The Ups & Downs Of Dynamite

Last week’s edition of AEW Dynamite was fresh off of the Full Gear pay-per-view, an event that had some stellar matches and delivered a quality show that was worth the price tag. As mentioned, how the organization followed up on it was very important as well. As I’ve written several times before, not everything within All Elite Wrestling is perfect, and it would be unfair to expect it to be, but this particular episode highlighted some of the specific hits and misses of the upstart league.

Matt Sydal, who crashed to the canvas after a botched shooting star press during his debut a few months ago, had a terrific match against Brian Cage to open the show. Quite frankly, I was very surprised how solid this match-up was because it’s a rather odd pairing on paper. Cage got the win, which makes sense because of his continuing push as a part of Team Taz, but the performance might open the door for a new chapter in the career of Matt Sydal. Some might be unaware, but during his time under contract with WWE, Sydal sustained a very serious foot injury from a motorcycle accident, and suffered injuries in the ring prior to that, which ultimately led to a rather underwhelming run in the company. The combination of damage from wrestling and more specifically, the bike accident seemed to slow him down substantially in the ring. While his time on Impact a few years ago got him back on television, he didn’t quite have the spark in the ring he was known for. Thankfully, it appears that he healed up from those injuries and perhaps, the lighter AEW schedule will help him extend his career. All things considered, it’s nice to see Sydal get a chance to rebound in his career because for a period of time in the mid-2000s, the argument could’ve been made that he was one of the top high-fliers in the world.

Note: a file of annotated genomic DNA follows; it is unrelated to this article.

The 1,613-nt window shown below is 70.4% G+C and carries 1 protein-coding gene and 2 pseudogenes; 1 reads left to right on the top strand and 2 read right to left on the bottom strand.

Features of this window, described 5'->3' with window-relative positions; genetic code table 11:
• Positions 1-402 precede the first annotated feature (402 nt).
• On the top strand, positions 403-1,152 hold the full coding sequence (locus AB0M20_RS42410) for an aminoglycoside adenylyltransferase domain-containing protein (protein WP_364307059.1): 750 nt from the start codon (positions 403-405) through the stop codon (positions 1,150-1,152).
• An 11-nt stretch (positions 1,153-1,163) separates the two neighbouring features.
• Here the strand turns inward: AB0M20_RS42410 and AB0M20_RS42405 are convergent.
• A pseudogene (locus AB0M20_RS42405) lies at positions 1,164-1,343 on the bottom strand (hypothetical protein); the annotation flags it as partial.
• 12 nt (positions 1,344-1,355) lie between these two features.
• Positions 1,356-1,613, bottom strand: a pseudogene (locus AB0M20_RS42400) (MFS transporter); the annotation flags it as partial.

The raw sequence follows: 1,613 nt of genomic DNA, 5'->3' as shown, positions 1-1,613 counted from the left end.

The Bunkhouse match was memorable because of its blood and weapons, but I have to wonder if AEW is overdoing it with the gore, and more specifically if this particular angle justified this type of match. Keep in mind, Eddie Kingston and Jon Moxley just had a brutal weapons match on pay-per-view. The feud between the Natural Nightmares and The Butcher and The Blade has been rather secondary, and wasn’t spotlighted on TV much recently since the primary focus of the stable was rightfully on the Kingston title feud, as well as the Lucha Brothers in number one contender tournament. This angle was based on The Bunny originally being aligned with Butcher and Blade before she jumped ship to the Natural Nightmares without any explanation. It appears that the only reason she was placed back with the original team was because Kingston’s arrival to form a faction gave a reason for her to be booked as The Bunny again. It’s not as though there’s some lengthy and storied feud between both teams. In truth, the storyline was based on The Bunny using QT’s credit cards and it wasn’t necessarily an angle that built over the course of months, it just because a better fit for her to be back in Kingston’s stable. I think the company might be using weapons too often and eventually it won’t stand out nearly as much as it has so far in the history of the company. Just because AEW doesn’t have the PG restrictions of WWE, the repetitive weapons and blood will lead to diminishing returns. If the blood and guts are saved for the more select angles, those matches become more memorable. QT Marshall has a reputation as a solid hand in the ring and a good trainer, but as far as being over on national TV, he’s just not at the level that justifies this type of match. The blood, ladders, etc. just seem unnecessary for a QT Marshall storyline. This type of violence should be used sparingly and be saved for pay-per-view in most cases, especially just days after a particularly bloody main event at Full Gear.